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Archive for December 24th, 2008

Enlightenment LiveCD

December 24th, 2008 by

Ladies and Gents!

Glad to announce the third release of unofficial Enlightenment LiveCD based on our brand new OpenSUSE-11.1.

Download page
‘Welcome’ notes (PDF)

Please visit the download page to see the details and try the mirror provided by Yandex.ru. Read the Welcome.pdf before you pop the disk into the PC/Qemu/etc.

Along with this “release” we made another ‘iso’ which has less software but carry the proprietary ATI/NVIDIA drivers and all components to build and install them for your PC. Instruction is here:
‘Development’ release
Disk has a kernel sources, gcc, make and other ‘user unfriendly’ packages – thet’s why it’s a ‘development’ one.

The brief changelog comparing to the old ‘release’:

  • all EFL applications now use the default themes. This allowed to save some valuable spase and provide additional software (like the latest ‘linuxdcpp’ with multithreading download capability)
  • SCIM‘ is included and ready to support the wide spectrum of international locales (added upon request from our Japanese colleagues)
  • operations with any external and internal volumes/storages under ‘User’ via hal+dbus+udev. You’re welcome to explore the amazing E17’s module ‘places‘ which allow an ordinary user to control and monitor all volumes on-the-fly
  • EFL/Enlightenment is build in OBS from svn revision 38164 (dated 20081215)
  • ~/bin folder has some nice scripts inside and we hope to provide much more useful tiny utilities next time
  • Wicd‘ is set as a default network configuration utility (instead of ‘Exalt‘ which is now in a heavy development). If you’re not happy with it – just use the default ‘NetworkManager’.
  • jwm is added as an example of a WM which could be configured in and out (man jwm). It’s very good for an old PC’s (along with ‘E16‘). We tested the disk with a 128 RAM – works…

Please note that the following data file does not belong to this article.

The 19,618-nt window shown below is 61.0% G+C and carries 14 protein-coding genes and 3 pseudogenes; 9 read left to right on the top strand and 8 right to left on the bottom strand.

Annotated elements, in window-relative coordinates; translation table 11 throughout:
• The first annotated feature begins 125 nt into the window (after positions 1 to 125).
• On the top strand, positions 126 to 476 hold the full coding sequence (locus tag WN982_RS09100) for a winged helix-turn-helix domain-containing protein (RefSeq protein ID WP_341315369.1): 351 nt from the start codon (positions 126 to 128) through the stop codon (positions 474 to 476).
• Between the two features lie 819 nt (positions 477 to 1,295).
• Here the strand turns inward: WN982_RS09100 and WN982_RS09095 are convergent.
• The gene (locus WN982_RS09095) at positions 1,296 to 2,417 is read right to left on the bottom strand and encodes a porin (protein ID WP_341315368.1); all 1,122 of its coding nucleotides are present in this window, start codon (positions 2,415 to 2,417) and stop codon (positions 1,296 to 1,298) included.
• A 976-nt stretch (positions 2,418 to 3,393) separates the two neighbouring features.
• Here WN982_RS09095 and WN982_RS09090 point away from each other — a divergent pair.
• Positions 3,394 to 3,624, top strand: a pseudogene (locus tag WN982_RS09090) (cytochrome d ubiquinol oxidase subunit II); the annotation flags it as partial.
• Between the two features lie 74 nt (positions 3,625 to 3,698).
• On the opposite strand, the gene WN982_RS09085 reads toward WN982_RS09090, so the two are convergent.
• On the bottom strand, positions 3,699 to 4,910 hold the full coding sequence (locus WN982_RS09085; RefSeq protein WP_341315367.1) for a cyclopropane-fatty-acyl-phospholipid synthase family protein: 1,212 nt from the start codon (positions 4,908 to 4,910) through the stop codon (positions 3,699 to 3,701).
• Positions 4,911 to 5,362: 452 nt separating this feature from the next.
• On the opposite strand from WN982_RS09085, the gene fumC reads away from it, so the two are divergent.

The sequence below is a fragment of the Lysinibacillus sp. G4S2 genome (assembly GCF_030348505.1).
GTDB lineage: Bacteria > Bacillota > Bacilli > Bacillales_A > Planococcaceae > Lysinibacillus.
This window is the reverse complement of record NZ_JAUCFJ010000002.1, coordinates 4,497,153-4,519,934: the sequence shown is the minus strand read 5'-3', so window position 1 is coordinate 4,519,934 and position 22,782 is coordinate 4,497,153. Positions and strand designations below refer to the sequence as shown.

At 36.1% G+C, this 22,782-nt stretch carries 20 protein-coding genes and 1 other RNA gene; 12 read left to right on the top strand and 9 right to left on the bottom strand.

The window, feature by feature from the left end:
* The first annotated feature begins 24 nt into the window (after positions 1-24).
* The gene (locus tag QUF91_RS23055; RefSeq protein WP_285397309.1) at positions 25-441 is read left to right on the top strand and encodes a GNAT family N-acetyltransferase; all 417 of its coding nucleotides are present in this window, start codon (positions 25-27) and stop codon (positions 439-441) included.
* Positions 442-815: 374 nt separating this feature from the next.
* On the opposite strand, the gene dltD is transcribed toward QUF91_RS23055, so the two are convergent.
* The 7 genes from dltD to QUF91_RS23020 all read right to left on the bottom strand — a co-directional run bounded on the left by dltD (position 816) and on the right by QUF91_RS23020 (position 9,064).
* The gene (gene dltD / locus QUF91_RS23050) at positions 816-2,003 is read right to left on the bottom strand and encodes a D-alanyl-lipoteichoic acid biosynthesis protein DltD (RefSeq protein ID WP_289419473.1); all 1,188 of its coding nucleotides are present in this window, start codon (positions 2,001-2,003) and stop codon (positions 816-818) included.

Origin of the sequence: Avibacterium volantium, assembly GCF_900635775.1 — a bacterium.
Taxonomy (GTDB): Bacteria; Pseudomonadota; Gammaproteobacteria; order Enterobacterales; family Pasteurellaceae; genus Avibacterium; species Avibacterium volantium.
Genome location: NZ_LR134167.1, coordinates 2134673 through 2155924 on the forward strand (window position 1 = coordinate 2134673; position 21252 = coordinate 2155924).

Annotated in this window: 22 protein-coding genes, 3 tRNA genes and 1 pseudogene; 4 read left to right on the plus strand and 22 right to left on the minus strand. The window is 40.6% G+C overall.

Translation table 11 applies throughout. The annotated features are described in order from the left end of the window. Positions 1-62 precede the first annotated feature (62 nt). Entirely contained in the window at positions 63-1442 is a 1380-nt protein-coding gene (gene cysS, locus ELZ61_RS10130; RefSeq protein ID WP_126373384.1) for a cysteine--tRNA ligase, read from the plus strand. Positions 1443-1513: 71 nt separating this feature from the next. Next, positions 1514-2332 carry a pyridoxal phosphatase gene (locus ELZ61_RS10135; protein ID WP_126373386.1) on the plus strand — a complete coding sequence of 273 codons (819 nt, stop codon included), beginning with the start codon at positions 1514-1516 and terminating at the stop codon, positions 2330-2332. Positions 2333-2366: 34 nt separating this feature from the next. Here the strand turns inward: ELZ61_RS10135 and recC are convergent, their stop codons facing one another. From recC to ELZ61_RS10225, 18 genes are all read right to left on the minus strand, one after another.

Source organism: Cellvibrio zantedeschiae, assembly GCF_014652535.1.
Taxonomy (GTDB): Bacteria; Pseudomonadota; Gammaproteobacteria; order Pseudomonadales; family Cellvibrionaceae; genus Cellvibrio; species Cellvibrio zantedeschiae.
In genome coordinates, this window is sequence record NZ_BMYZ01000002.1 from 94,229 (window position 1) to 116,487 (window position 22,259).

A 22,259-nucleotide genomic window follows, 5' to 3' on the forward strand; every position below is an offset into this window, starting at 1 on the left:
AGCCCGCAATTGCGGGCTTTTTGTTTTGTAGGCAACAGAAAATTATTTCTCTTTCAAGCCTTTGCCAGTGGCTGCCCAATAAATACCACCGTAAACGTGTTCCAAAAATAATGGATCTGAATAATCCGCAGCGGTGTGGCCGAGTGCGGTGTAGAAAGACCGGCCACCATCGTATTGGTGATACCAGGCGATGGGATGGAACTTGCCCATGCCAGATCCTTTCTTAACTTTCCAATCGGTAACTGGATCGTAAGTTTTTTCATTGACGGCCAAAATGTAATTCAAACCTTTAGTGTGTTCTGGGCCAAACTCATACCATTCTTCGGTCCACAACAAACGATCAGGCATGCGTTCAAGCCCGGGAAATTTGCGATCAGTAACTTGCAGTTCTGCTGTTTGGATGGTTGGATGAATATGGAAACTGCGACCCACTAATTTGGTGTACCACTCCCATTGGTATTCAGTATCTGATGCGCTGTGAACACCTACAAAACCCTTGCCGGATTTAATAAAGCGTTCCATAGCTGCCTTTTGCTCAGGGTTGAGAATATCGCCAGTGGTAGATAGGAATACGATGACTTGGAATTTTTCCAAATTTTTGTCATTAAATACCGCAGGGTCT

• and the most interesting feature – is a ‘0install‘ technology, which allow you to build your own ROX-Desktop from scratch (internet connection is required). The result is very close to ‘GoboLinux’ – just click on ‘ROX-Filer‘ menu entry (Applications -> System -> File Manager -> ROX-Filer)

Some new applications added like ‘Tracker‘, ‘Edje_viewer‘, etc., init routine adjusted and several other tricks performed to prepare yet another general-purpose Linux LiveCD. Below is a link to the small gallery of a screenshots:


Exactly what you get by default. Unfortunately they can’t express the feel of E, which is “…like people say, amazing.” Mirror is updating right now and the new version soon will be there (hope so).

As usual we’re glad to receive your feedback.


Enlightenment Development Team and Enlightenment Community
OpenSUSE Build Service Team
OpenSUSE KIWI Team (schaefi, cyberorg, pzb, cgoncalves – THANKS!)
Stalwart, thanks for the hosting!
Packman Team
Jan Engelhardt
and all the others, who helped to make it (Engineers, Developers, Users, Maintainers…)


SOAD team

Saschas Backtrace: Interview with Petko D. Petkov on Netsecurify

December 24th, 2008 by

Petko D. Petkov is one of the founding-members of the Gnucitizen-hacker-network. They work inbetween internet, computers and security and always have very interesting projects going on, for example the “House of Hackers” a social-network for hackers and security experts. The Gnucitizen define themself as “a leading information security think tank, delivering solutions to local, national and international clients“.